The May 2005 Edition of Street Spirit

A publication of the American Friends Service Committee


National AFSC AFSC Economic Justice BOSS Website



In this issue:

Someone's Sister: Homeless in the East Bay

A Young Mother Dreams of a Brighter Future

Legal Rights of Homeless People

Exposing Wal-Mart Empire

HUD Pulls a Disappearing Act

Devastating Cuts to Section 8

Civil Rights Gets on the Bus

UC Students Brutalized by Police

Activism for Economic Justice

Night of Humanity and Courage

Nonviolent Vigil for San Diego's Poorest

The Faithful Fools

Medical Pot in Santa Cruz

Poor Leonard's Almanack

Poetry of the Streets


February 2005






Street Spirit is published by American Friends Service Committee.

All works are copyrighted by the authors.

The views expressed in Street Spirit are those of the individual authors alone, and not necessarily that of the American Friends Service Committee.

A Homeless Woman's Struggle for Survival

by Lydia Gans

Looking at her gaunt figure and listening to her raspy voice, it is obvious that being on the street has taken a toll on her health. Soon she will be 60 years old. She has worked, raised a daughter and helped other people. And still society denies her a place of her own.

Photo of Jenifer Beckmann by Lydia Gans

Jenifer Beckmann is 58 years old, and has been homeless for the last eight years. She gave a sarcastic little laugh when I asked her why she is forced to live on the streets of Berkeley. "I'm homeless because a whole lot of other people are homeless right now," she said.

She explained, "Housing is simply not available for people on a low, fixed income." With the federal government continuing to slash funding for Section 8 housing and other programs to help the poor, life these days is "terrible," Jenifer said. She added, "The political environment, the money environment, the housing environment - all of it is just abysmal."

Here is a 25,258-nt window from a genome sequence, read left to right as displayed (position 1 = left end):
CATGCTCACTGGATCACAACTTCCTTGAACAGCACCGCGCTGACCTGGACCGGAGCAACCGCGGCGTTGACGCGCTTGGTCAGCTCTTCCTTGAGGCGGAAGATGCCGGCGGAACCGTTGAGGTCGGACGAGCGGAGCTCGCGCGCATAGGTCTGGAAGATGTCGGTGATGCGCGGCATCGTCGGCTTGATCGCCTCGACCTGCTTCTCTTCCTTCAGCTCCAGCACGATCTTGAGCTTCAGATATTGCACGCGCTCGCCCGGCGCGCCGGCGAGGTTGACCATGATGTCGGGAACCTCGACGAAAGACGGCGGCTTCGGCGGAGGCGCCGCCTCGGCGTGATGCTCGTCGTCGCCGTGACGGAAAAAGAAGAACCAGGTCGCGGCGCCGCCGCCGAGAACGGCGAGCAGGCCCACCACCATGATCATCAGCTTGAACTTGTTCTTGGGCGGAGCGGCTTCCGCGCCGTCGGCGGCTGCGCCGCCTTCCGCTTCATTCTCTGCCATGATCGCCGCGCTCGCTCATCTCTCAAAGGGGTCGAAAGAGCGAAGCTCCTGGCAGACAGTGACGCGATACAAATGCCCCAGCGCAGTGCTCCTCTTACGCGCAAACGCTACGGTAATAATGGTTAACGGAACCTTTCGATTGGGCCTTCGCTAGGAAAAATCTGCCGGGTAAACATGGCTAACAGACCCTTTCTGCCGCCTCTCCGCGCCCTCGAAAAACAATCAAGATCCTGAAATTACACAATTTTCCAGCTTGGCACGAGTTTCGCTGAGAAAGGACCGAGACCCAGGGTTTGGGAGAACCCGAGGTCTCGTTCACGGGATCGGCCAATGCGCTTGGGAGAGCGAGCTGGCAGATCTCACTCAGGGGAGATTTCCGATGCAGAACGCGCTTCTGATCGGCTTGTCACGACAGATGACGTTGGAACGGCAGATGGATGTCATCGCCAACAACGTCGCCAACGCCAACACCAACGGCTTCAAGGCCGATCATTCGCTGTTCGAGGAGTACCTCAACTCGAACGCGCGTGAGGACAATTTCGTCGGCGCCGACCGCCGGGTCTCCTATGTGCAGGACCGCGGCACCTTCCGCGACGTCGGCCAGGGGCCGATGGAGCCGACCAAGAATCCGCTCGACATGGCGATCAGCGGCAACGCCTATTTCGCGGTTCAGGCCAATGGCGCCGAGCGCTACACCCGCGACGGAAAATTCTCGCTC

A Young Mother Dreams of a Brighter Future

by Janny Castillo

Brenda Lee Fowler holds her baby son. Photo by Janny Castillo

After struggling to overcome poverty, addiction and the loss of her children, a young mother dreams of a brighter future.

Brenda Fowler is a resident of McKinley House, a transitional house in Berkeley operated by BOSS. We met in her small apartment, just big enough for her and her 18-month-old baby boy. He happily moved around the apartment during the interview, occasionally crawling up beside his mother. She would give him a kiss and he would go back to playing.

You couldn't tell by watching them that Brenda and her baby have overcome years of homelessness, drug abuse and a five-month separation at birth. You couldn't tell how close she came to giving him up for adoption.


Someone's Daughter, Sister or Mother

Photoessay by Anna Graves

Berkeley photographer discovers the hidden humanity and beauty of homeless women

Each one of the women I recently photographed in Berkeley is someone's daughter, someone's sister, or someone's mother. In these photos, you won't see much of the spot called home; you will see someone's daughter, sister or mother living on the sidewalk, under a freeway, or in a park.

I don't tend to show you the toothless smile, or the worst scars - because you might turn away and not see the beauty, the dignity, the humanity. It might scare you; perhaps because you'd have to recognize that it could be you. So many people in this country are just one paycheck or one serious illness away from an eviction - and the sentence to a life of endless wandering.


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